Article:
About the Original Recordings
I was twenty one years old when I began writing and recording songs for kids and though most of the songs I wrote back then have held up pretty well, some songs have not.
I have not pulled my older recordings from circulation despite all the rough spots and off-key notes; they are still available for anyone to listen to and purchase and to share.
I’d like to think I’ve grown as a writer and musician over the last three decades and when I had the chance to re-record my old songs, I wanted to have a good time doing it. I felt like I was given the chance to do covers of my own songs; I changed some of the melodies and tinkered with a few of the lyrics.
In re-recording the songs, I wasn’t self-censoring or removing potentially offensive lyrics, but I did have an interest in keeping the songs I had written alive for a whole new generation of listeners. There were a few songs I had stopped singing because what was funny thirty-five years ago was no longer funny and I thought some of my songs could benefit from a more musical accompaniment.
Some of my older songs were about to become relegated to being relics of a past era–appreciated by those who listened to them growing up–but rejected by new listeners because of a few outdated lyrics that did not resonate with the times or music that seemed too rough and unpolished.
In tinkering with my original songs there were a few compromises along the way. The original Our Dog Bernard is probably funnier than the current one. But who knows what a milk-man is anymore? In 1975, when I sang about the parent in Early Sunday Morning “getting the strap,” it was taken as a metaphor for punishment. Now people think child abuse.
When I wrote many of my early songs, I was writing from the voice of a child; after becoming a father, I realized that “getting the strap” may have reflected my experiences growing up in the fifties–but would never be a way that I would discipline my own children. The new line reflects that change.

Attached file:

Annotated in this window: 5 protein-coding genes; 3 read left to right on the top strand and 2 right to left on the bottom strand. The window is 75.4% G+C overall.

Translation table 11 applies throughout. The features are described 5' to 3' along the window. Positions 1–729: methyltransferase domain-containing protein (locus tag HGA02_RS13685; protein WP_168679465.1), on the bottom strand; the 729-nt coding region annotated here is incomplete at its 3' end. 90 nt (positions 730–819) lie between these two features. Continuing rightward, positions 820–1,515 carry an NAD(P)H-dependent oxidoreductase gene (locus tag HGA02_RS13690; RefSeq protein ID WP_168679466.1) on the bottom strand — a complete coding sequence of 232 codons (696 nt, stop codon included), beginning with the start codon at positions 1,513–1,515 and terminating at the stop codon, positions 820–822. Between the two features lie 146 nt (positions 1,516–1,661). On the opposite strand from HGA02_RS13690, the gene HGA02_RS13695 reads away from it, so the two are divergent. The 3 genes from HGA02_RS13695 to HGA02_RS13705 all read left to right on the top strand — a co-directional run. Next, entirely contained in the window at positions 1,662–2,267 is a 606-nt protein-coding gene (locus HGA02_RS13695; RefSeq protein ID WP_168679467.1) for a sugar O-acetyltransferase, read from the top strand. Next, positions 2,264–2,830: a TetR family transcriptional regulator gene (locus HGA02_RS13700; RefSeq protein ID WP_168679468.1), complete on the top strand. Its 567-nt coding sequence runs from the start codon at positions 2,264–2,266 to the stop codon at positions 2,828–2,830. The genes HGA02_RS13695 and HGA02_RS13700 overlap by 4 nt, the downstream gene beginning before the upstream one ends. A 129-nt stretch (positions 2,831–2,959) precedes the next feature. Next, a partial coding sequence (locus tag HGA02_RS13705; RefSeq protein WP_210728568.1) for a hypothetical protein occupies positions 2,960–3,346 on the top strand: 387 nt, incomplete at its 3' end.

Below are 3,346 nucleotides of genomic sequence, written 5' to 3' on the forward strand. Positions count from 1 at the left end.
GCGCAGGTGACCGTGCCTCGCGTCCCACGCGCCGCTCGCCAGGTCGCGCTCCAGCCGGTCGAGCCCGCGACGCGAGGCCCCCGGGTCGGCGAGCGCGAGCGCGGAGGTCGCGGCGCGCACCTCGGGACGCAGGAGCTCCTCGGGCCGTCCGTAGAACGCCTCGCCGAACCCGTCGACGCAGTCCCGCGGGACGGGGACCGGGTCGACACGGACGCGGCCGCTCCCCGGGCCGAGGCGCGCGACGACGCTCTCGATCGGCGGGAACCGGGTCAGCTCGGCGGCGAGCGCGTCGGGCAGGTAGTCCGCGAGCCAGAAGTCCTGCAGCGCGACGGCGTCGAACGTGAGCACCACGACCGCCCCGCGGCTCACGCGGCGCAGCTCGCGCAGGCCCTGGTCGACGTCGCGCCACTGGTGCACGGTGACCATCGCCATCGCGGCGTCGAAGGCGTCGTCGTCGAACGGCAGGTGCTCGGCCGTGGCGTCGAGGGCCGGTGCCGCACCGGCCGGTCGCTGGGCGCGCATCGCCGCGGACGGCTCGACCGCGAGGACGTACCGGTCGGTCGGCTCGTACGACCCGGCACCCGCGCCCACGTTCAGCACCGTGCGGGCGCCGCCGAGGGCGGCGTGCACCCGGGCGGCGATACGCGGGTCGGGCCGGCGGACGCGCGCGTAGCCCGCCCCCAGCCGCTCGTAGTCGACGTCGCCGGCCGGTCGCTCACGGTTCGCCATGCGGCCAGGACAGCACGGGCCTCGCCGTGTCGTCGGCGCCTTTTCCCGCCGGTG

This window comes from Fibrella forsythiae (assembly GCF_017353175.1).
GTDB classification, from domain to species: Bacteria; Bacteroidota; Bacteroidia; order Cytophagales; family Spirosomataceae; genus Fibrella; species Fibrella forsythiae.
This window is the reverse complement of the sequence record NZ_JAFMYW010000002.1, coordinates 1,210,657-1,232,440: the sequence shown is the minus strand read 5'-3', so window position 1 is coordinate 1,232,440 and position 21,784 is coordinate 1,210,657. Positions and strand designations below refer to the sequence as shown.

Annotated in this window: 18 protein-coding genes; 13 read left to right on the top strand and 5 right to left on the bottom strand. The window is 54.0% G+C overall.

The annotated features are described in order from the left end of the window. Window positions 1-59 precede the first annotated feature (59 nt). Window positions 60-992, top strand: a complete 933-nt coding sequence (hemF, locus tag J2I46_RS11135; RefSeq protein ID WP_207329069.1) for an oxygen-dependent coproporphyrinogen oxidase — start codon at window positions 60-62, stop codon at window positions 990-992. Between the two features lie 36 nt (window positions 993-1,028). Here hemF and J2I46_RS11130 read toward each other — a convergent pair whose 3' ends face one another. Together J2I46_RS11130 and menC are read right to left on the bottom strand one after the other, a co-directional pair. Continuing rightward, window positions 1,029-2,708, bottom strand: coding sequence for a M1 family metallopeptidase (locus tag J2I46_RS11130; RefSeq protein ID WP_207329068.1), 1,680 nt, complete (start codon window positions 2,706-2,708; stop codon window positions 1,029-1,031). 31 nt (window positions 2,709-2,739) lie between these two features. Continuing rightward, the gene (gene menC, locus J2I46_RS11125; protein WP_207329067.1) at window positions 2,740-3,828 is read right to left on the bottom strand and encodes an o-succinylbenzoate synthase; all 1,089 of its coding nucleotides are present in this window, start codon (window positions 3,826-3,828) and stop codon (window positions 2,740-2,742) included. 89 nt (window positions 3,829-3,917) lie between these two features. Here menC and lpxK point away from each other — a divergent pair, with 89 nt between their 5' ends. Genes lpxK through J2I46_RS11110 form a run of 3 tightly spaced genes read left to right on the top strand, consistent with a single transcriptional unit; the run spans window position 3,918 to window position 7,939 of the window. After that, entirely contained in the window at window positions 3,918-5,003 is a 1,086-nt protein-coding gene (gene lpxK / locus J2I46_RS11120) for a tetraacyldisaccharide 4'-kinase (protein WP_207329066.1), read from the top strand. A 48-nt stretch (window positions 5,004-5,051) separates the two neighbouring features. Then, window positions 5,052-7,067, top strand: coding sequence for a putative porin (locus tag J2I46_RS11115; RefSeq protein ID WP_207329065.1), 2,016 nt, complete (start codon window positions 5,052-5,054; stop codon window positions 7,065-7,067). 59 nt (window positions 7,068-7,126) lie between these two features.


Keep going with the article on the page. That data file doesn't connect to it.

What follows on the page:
Sometimes, the songs grew into completely new works. The original Shut up in the Library was raw, rough and unvarnished just like the singer who sang it. The newer version is really a different song; more subtle and metaphorical.
I didn’t make these changes for political correctness. I’ve never censored myself based on what I thought others would think, but have always tried to write what I think is smart and funny. Some of the songs are different from the original versions–but still very different than anything else you’ll discover for kids–even now.
Of course the joke was on me when one of those old songs from 1977 was used to open the film Juno and chosen over the more polished newer recording.
Life is ironic.
The current trend in children’s music is all about offering earnest, life-affirming songs that convey positive messages and don’t challenge our way of thinking or disturb our world-view. I still don’t fit that mold.
When Mark Twain published “The Adventures of Huckleberry Finn,” it was called “dreary,” “coarse” and “vulgar.” Libraries banned the book, and Louisa May Alcott said if Twain could not “think of something better to tell our pure-minded lads and lasses, he had best stop writing for them.”
Life is ironic.
Barry Louis Polisar